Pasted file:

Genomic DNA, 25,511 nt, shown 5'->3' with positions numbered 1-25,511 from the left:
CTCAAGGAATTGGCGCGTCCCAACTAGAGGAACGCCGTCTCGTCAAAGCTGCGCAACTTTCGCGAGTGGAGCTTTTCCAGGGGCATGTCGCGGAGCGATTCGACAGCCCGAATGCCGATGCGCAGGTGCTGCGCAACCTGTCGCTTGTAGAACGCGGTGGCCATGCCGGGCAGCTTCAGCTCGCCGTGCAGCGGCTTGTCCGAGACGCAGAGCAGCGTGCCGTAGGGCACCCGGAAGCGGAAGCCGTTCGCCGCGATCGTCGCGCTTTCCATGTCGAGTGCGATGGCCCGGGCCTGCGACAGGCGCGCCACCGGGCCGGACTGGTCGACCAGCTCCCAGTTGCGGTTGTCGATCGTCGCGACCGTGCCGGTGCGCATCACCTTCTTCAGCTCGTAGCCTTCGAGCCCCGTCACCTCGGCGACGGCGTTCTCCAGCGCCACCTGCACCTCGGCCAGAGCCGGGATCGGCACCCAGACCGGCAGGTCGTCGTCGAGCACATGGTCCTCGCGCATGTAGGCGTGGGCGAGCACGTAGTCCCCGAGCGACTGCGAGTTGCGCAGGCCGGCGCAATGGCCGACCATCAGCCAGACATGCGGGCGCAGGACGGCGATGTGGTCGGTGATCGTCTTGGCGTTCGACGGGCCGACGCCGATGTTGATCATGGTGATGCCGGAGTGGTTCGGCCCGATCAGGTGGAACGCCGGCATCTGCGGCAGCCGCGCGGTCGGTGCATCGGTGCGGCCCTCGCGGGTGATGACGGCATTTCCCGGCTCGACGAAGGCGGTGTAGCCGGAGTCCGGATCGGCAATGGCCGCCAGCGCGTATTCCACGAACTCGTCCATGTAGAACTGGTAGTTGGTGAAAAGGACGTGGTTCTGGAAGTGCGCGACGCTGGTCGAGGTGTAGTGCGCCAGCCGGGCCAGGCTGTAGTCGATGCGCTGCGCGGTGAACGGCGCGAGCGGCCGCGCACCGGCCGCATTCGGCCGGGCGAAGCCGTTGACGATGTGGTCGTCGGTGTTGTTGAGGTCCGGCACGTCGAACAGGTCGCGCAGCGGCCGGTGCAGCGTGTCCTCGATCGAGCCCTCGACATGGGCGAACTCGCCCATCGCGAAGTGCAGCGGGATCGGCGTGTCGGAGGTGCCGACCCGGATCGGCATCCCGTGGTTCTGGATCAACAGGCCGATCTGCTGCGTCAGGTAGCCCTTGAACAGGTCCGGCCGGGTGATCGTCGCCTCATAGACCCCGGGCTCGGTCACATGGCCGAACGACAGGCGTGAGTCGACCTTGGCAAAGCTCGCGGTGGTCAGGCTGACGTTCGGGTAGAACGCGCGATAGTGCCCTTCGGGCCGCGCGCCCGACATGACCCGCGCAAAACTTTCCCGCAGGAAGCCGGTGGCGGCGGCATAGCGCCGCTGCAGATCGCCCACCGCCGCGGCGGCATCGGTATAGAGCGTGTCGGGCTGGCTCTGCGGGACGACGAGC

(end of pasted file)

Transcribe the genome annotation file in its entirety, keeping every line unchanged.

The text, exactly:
Genomic DNA, 25,511 nt, shown 5'->3' with positions numbered 1-25,511 from the left:
CTCAAGGAATTGGCGCGTCCCAACTAGAGGAACGCCGTCTCGTCAAAGCTGCGCAACTTTCGCGAGTGGAGCTTTTCCAGGGGCATGTCGCGGAGCGATTCGACAGCCCGAATGCCGATGCGCAGGTGCTGCGCAACCTGTCGCTTGTAGAACGCGGTGGCCATGCCGGGCAGCTTCAGCTCGCCGTGCAGCGGCTTGTCCGAGACGCAGAGCAGCGTGCCGTAGGGCACCCGGAAGCGGAAGCCGTTCGCCGCGATCGTCGCGCTTTCCATGTCGAGTGCGATGGCCCGGGCCTGCGACAGGCGCGCCACCGGGCCGGACTGGTCGACCAGCTCCCAGTTGCGGTTGTCGATCGTCGCGACCGTGCCGGTGCGCATCACCTTCTTCAGCTCGTAGCCTTCGAGCCCCGTCACCTCGGCGACGGCGTTCTCCAGCGCCACCTGCACCTCGGCCAGAGCCGGGATCGGCACCCAGACCGGCAGGTCGTCGTCGAGCACATGGTCCTCGCGCATGTAGGCGTGGGCGAGCACGTAGTCCCCGAGCGACTGCGAGTTGCGCAGGCCGGCGCAATGGCCGACCATCAGCCAGACATGCGGGCGCAGGACGGCGATGTGGTCGGTGATCGTCTTGGCGTTCGACGGGCCGACGCCGATGTTGATCATGGTGATGCCGGAGTGGTTCGGCCCGATCAGGTGGAACGCCGGCATCTGCGGCAGCCGCGCGGTCGGTGCATCGGTGCGGCCCTCGCGGGTGATGACGGCATTTCCCGGCTCGACGAAGGCGGTGTAGCCGGAGTCCGGATCGGCAATGGCCGCCAGCGCGTATTCCACGAACTCGTCCATGTAGAACTGGTAGTTGGTGAAAAGGACGTGGTTCTGGAAGTGCGCGACGCTGGTCGAGGTGTAGTGCGCCAGCCGGGCCAGGCTGTAGTCGATGCGCTGCGCGGTGAACGGCGCGAGCGGCCGCGCACCGGCCGCATTCGGCCGGGCGAAGCCGTTGACGATGTGGTCGTCGGTGTTGTTGAGGTCCGGCACGTCGAACAGGTCGCGCAGCGGCCGGTGCAGCGTGTCCTCGATCGAGCCCTCGACATGGGCGAACTCGCCCATCGCGAAGTGCAGCGGGATCGGCGTGTCGGAGGTGCCGACCCGGATCGGCATCCCGTGGTTCTGGATCAACAGGCCGATCTGCTGCGTCAGGTAGCCCTTGAACAGGTCCGGCCGGGTGATCGTCGCCTCATAGACCCCGGGCTCGGTCACATGGCCGAACGACAGGCGTGAGTCGACCTTGGCAAAGCTCGCGGTGGTCAGGCTGACGTTCGGGTAGAACGCGCGATAGTGCCCTTCGGGCCGCGCGCCCGACATGACCCGCGCAAAACTTTCCCGCAGGAAGCCGGTGGCGGCGGCATAGCGCCGCTGCAGATCGCCCACCGCCGCGGCGGCATCGGTATAGAGCGTGTCGGGCTGGCTCTGCGGGACGACGAGC